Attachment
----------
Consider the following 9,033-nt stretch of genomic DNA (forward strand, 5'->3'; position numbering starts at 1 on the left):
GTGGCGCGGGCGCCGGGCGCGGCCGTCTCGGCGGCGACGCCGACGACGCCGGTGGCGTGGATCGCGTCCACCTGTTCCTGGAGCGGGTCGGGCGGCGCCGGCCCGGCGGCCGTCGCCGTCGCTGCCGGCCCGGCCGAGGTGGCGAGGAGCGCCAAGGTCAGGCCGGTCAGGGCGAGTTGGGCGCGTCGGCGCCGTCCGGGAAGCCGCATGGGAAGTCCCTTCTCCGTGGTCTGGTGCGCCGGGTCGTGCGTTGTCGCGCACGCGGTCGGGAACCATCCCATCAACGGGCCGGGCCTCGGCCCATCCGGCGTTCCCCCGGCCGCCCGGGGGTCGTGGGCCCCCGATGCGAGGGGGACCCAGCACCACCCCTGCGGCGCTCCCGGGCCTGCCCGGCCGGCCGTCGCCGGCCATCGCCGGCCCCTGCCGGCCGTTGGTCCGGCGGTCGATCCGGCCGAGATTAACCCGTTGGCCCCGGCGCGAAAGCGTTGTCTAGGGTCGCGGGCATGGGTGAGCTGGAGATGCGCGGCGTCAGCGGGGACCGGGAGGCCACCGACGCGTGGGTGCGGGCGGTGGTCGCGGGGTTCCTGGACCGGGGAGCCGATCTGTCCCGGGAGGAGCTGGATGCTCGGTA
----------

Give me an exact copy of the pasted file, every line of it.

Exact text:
Consider the following 9,033-nt stretch of genomic DNA (forward strand, 5'->3'; position numbering starts at 1 on the left):
GTGGCGCGGGCGCCGGGCGCGGCCGTCTCGGCGGCGACGCCGACGACGCCGGTGGCGTGGATCGCGTCCACCTGTTCCTGGAGCGGGTCGGGCGGCGCCGGCCCGGCGGCCGTCGCCGTCGCTGCCGGCCCGGCCGAGGTGGCGAGGAGCGCCAAGGTCAGGCCGGTCAGGGCGAGTTGGGCGCGTCGGCGCCGTCCGGGAAGCCGCATGGGAAGTCCCTTCTCCGTGGTCTGGTGCGCCGGGTCGTGCGTTGTCGCGCACGCGGTCGGGAACCATCCCATCAACGGGCCGGGCCTCGGCCCATCCGGCGTTCCCCCGGCCGCCCGGGGGTCGTGGGCCCCCGATGCGAGGGGGACCCAGCACCACCCCTGCGGCGCTCCCGGGCCTGCCCGGCCGGCCGTCGCCGGCCATCGCCGGCCCCTGCCGGCCGTTGGTCCGGCGGTCGATCCGGCCGAGATTAACCCGTTGGCCCCGGCGCGAAAGCGTTGTCTAGGGTCGCGGGCATGGGTGAGCTGGAGATGCGCGGCGTCAGCGGGGACCGGGAGGCCACCGACGCGTGGGTGCGGGCGGTGGTCGCGGGGTTCCTGGACCGGGGAGCCGATCTGTCCCGGGAGGAGCTGGATGCTCGGTA